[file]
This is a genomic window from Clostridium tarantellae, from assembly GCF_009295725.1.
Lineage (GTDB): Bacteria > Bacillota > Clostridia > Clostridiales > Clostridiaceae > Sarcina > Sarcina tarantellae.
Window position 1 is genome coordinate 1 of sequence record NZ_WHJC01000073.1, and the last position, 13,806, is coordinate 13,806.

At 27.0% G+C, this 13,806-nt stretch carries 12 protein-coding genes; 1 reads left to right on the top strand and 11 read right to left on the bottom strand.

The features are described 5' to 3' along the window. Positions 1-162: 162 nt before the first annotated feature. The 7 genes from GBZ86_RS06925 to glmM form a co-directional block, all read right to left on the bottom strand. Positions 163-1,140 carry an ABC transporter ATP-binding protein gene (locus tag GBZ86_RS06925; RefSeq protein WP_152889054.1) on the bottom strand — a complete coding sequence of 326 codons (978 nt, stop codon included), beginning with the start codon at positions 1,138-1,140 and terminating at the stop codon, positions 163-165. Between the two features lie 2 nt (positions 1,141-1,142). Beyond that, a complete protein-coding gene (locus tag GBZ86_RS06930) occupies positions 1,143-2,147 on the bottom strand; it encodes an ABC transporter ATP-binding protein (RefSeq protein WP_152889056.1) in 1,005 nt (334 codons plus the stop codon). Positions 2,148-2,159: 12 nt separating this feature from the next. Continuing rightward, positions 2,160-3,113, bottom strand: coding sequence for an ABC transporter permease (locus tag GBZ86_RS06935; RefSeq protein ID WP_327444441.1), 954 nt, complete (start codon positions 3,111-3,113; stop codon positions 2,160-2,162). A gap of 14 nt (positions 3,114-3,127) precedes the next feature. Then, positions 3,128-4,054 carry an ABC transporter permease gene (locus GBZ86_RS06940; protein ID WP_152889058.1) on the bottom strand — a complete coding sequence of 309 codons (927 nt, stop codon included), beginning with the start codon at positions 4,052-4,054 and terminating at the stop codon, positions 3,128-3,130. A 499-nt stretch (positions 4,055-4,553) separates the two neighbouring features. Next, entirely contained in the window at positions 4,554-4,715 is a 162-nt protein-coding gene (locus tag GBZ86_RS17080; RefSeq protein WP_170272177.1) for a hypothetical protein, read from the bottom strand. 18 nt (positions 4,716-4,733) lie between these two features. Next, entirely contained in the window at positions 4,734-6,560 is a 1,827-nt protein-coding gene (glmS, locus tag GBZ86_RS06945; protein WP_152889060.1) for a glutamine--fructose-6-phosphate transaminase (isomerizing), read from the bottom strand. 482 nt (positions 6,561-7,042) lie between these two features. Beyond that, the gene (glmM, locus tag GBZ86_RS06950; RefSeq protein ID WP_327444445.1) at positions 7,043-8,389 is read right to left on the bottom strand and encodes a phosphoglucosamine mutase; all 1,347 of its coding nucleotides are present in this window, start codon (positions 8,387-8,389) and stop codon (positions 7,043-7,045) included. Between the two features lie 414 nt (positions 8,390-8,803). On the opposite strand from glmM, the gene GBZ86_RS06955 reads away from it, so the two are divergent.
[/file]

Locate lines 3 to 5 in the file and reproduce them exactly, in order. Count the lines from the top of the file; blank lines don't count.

Window position 1 is genome coordinate 1 of sequence record NZ_WHJC01000073.1, and the last position, 13,806, is coordinate 13,806.

At 27.0% G+C, this 13,806-nt stretch carries 12 protein-coding genes; 1 reads left to right on the top strand and 11 read right to left on the bottom strand.

The features are described 5' to 3' along the window. Positions 1-162: 162 nt before the first annotated feature. The 7 genes from GBZ86_RS06925 to glmM form a co-directional block, all read right to left on the bottom strand. Positions 163-1,140 carry an ABC transporter ATP-binding protein gene (locus tag GBZ86_RS06925; RefSeq protein WP_152889054.1) on the bottom strand — a complete coding sequence of 326 codons (978 nt, stop codon included), beginning with the start codon at positions 1,138-1,140 and terminating at the stop codon, positions 163-165. Between the two features lie 2 nt (positions 1,141-1,142). Beyond that, a complete protein-coding gene (locus tag GBZ86_RS06930) occupies positions 1,143-2,147 on the bottom strand; it encodes an ABC transporter ATP-binding protein (RefSeq protein WP_152889056.1) in 1,005 nt (334 codons plus the stop codon). Positions 2,148-2,159: 12 nt separating this feature from the next. Continuing rightward, positions 2,160-3,113, bottom strand: coding sequence for an ABC transporter permease (locus tag GBZ86_RS06935; RefSeq protein ID WP_327444441.1), 954 nt, complete (start codon positions 3,111-3,113; stop codon positions 2,160-2,162). A gap of 14 nt (positions 3,114-3,127) precedes the next feature. Then, positions 3,128-4,054 carry an ABC transporter permease gene (locus GBZ86_RS06940; protein ID WP_152889058.1) on the bottom strand — a complete coding sequence of 309 codons (927 nt, stop codon included), beginning with the start codon at positions 4,052-4,054 and terminating at the stop codon, positions 3,128-3,130. A 499-nt stretch (positions 4,055-4,553) separates the two neighbouring features. Next, entirely contained in the window at positions 4,554-4,715 is a 162-nt protein-coding gene (locus tag GBZ86_RS17080; RefSeq protein WP_170272177.1) for a hypothetical protein, read from the bottom strand. 18 nt (positions 4,716-4,733) lie between these two features. Next, entirely contained in the window at positions 4,734-6,560 is a 1,827-nt protein-coding gene (glmS, locus tag GBZ86_RS06945; protein WP_152889060.1) for a glutamine--fructose-6-phosphate transaminase (isomerizing), read from the bottom strand. 482 nt (positions 6,561-7,042) lie between these two features. Beyond that, the gene (glmM, locus tag GBZ86_RS06950; RefSeq protein ID WP_327444445.1) at positions 7,043-8,389 is read right to left on the bottom strand and encodes a phosphoglucosamine mutase; all 1,347 of its coding nucleotides are present in this window, start codon (positions 8,387-8,389) and stop codon (positions 7,043-7,045) included. Between the two features lie 414 nt (positions 8,390-8,803). On the opposite strand from glmM, the gene GBZ86_RS06955 reads away from it, so the two are divergent.